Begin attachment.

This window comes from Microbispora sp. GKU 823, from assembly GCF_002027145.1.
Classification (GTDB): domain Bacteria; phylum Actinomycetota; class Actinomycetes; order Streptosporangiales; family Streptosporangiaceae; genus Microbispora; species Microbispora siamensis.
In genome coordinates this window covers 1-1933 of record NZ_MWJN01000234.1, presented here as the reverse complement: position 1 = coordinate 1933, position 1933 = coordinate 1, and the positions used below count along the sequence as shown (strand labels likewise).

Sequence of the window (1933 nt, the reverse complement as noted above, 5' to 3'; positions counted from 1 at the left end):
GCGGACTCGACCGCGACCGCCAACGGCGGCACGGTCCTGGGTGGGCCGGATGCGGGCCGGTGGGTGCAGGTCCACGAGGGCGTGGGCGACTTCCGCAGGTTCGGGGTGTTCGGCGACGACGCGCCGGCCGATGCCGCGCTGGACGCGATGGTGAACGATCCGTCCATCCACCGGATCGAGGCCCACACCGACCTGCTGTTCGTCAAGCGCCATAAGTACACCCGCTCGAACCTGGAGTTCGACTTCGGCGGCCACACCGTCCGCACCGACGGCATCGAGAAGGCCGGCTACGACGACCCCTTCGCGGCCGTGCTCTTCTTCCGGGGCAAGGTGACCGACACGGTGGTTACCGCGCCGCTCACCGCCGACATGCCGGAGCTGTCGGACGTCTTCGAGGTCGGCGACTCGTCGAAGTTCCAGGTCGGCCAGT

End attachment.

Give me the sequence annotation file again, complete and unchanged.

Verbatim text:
This window comes from Microbispora sp. GKU 823, from assembly GCF_002027145.1.
Classification (GTDB): domain Bacteria; phylum Actinomycetota; class Actinomycetes; order Streptosporangiales; family Streptosporangiaceae; genus Microbispora; species Microbispora siamensis.
In genome coordinates this window covers 1-1933 of record NZ_MWJN01000234.1, presented here as the reverse complement: position 1 = coordinate 1933, position 1933 = coordinate 1, and the positions used below count along the sequence as shown (strand labels likewise).

Sequence of the window (1933 nt, the reverse complement as noted above, 5' to 3'; positions counted from 1 at the left end):
GCGGACTCGACCGCGACCGCCAACGGCGGCACGGTCCTGGGTGGGCCGGATGCGGGCCGGTGGGTGCAGGTCCACGAGGGCGTGGGCGACTTCCGCAGGTTCGGGGTGTTCGGCGACGACGCGCCGGCCGATGCCGCGCTGGACGCGATGGTGAACGATCCGTCCATCCACCGGATCGAGGCCCACACCGACCTGCTGTTCGTCAAGCGCCATAAGTACACCCGCTCGAACCTGGAGTTCGACTTCGGCGGCCACACCGTCCGCACCGACGGCATCGAGAAGGCCGGCTACGACGACCCCTTCGCGGCCGTGCTCTTCTTCCGGGGCAAGGTGACCGACACGGTGGTTACCGCGCCGCTCACCGCCGACATGCCGGAGCTGTCGGACGTCTTCGAGGTCGGCGACTCGTCGAAGTTCCAGGTCGGCCAGT